The pilot scheme will be used to provide risk profiling and prevention planning before similar services are made available to the general public through the NHS.
Described as providing a ‘brain health MOT’, the clinic will invite former Scotland internationals to take advantage of the service to help assess possible risks to future brain health.
Scottish Rugby is hosting the clinic which will be led by Professor Craig Ritchie, Professor of Aging Psychiatry at the University of Edinburgh and Director of Brain Health Scotland.
Invitations to take an assessment are being sent this week to former male and female players in the 40-60 age bracket.
Participants will undertake a three-step investigative phase including blood tests, brain scan and health/lifestyle interviews which will help build a picture of how clinicians can best support the individual with a brain health plan.
The plan is to help manage future health with help and advice on key lifestyle factors such as exercise, sleep, diet, socializing and maintaining a healthy lifestyle. mental activity.
The patient will see the clinician at least two to three times over several months, with their GP informed of the results. Their results will provide a benchmark for monitoring future brain health.
A statement from Scottish Rugby said: “The clinic concept is designed to develop both a service for former players exposed to contact sport and also a plan which forms the basis of a service being developed within the NHS for the public and will be rolled out nationwide by 2025.
“It also has the potential to be developed internationally and clinics delivered throughout the global rugby community.
“The Brain Health Clinic was made possible by bringing together world-renowned brain health medical experts based in Scotland and the UK.
“Brain Health Scotland, Alzheimer Scotland, the University of Edinburgh and World Rugby have all contributed time, expertise and resources to the ambition to establish the clinic and its aims alongside Scottish Rugby, which funds and hosts the pilot project to continue its ongoing activities. role in supporting medical initiatives offering player wellness programs.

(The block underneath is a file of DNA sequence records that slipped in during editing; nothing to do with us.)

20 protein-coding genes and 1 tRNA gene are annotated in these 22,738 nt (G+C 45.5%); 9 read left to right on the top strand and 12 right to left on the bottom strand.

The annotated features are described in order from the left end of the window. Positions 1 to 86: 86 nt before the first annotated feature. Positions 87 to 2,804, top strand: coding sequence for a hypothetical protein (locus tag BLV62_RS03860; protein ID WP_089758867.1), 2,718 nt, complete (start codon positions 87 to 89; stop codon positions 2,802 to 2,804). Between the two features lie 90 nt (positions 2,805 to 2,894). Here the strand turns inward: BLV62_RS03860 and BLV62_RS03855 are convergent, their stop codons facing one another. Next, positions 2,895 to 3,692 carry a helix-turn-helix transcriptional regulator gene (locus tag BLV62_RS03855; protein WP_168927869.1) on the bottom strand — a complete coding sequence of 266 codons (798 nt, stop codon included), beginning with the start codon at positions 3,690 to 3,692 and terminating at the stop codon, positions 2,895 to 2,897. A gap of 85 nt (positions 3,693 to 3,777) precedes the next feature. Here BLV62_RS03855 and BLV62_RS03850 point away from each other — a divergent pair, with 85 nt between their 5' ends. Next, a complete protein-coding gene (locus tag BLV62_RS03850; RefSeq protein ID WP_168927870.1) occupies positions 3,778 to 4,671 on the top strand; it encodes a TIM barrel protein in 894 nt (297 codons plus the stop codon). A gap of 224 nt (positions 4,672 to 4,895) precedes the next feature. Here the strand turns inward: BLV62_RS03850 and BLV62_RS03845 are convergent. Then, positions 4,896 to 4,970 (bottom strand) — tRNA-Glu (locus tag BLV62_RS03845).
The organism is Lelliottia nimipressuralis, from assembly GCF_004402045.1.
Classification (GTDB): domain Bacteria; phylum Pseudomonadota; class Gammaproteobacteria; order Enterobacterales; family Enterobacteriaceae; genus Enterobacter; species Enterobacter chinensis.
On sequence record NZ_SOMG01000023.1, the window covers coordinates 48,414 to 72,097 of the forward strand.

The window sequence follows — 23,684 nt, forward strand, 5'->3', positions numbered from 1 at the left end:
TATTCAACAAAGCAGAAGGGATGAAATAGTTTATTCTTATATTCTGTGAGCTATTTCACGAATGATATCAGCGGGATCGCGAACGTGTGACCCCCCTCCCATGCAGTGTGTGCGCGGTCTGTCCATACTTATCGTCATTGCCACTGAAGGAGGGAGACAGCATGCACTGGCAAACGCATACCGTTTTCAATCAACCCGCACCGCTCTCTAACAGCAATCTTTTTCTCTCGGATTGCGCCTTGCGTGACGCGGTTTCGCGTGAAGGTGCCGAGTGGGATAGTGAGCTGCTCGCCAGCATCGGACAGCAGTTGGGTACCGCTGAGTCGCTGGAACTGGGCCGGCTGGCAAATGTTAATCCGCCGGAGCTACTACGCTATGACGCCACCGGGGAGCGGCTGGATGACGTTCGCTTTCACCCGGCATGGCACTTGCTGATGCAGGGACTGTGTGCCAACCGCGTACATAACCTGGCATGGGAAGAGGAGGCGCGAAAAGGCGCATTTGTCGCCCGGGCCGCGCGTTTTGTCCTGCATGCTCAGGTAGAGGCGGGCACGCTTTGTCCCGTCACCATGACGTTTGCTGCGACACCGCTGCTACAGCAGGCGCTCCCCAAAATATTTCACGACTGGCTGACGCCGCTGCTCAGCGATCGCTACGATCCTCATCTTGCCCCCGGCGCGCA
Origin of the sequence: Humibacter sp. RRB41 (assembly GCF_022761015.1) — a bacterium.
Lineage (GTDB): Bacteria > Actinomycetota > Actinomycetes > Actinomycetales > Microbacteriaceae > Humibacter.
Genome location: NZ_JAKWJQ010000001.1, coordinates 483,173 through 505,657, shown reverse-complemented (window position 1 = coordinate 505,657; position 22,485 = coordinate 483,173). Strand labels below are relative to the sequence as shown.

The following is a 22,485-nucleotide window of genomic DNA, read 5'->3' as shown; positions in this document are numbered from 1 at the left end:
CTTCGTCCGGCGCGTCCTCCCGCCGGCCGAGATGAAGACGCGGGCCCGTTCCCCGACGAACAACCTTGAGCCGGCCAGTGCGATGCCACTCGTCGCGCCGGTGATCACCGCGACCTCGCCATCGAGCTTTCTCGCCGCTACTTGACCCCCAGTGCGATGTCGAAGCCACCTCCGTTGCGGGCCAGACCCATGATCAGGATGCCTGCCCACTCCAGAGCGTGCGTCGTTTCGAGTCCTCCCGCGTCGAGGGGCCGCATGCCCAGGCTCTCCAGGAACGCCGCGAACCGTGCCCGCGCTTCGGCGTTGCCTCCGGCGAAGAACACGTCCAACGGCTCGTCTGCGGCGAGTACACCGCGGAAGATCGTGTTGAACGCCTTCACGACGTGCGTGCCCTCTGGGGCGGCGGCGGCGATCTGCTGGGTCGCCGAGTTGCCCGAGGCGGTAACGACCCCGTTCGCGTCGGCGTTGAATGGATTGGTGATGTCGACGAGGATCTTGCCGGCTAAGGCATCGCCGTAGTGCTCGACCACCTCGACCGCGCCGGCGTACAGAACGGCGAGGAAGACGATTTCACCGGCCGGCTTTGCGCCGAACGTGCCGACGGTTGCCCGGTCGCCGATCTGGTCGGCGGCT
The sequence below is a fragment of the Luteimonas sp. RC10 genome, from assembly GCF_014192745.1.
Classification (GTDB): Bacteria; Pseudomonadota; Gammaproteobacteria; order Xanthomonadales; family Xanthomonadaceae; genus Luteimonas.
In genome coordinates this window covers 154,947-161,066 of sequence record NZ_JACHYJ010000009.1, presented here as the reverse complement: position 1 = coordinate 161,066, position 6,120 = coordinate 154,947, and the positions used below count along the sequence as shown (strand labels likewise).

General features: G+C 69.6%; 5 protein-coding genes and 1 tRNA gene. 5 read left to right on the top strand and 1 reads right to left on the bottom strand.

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Dr James Robson, Scottish Rugby’s chief medical officer, said: “While a lot is known about physical and mental health, the health of our brains is an area we continue to learn more about and the clinic is a revolutionary and essential step in deepening this understanding and supporting those who have played rugby as they move into later life.
Prof Ritchie said: “Through Brain Health Scotland and this collaboration with Scottish Rugby, we are putting a compelling evidence base into practice. We now know that brain changes occur in midlife that, if left unmanaged, could lead to dementia later in life.
“We also know a lot about the risk factors for these changes and what can speed them up or slow them down.
“We still need to know more, but we know enough to start working with and for former players to help them manage their brain health.
“Very soon, we expect very similar services to be launched for the general public within the NHS. The collaboration with Scottish Rugby has really helped to accelerate the parallel work we are doing with the NHS.”
The move is backed by former Scotland and Lions hooker Gordon Bulloch, who said: “None of us are getting any younger and no one knows what lies ahead, so it’s best to be as prepared as you are. possible.
“I think the work that has been done so far to develop the clinic to offer this service to former players can only be beneficial. Brain health and physical health go hand in hand and the more we understand about this area, the more we can support players from previous generations and those playing now in the future.
Former Scotland internationalist Jilly McCord said: “I know many former players are concerned about the impact rugby may have had on their brains, and this is a very positive step in addressing those concerns and offering tangible support.”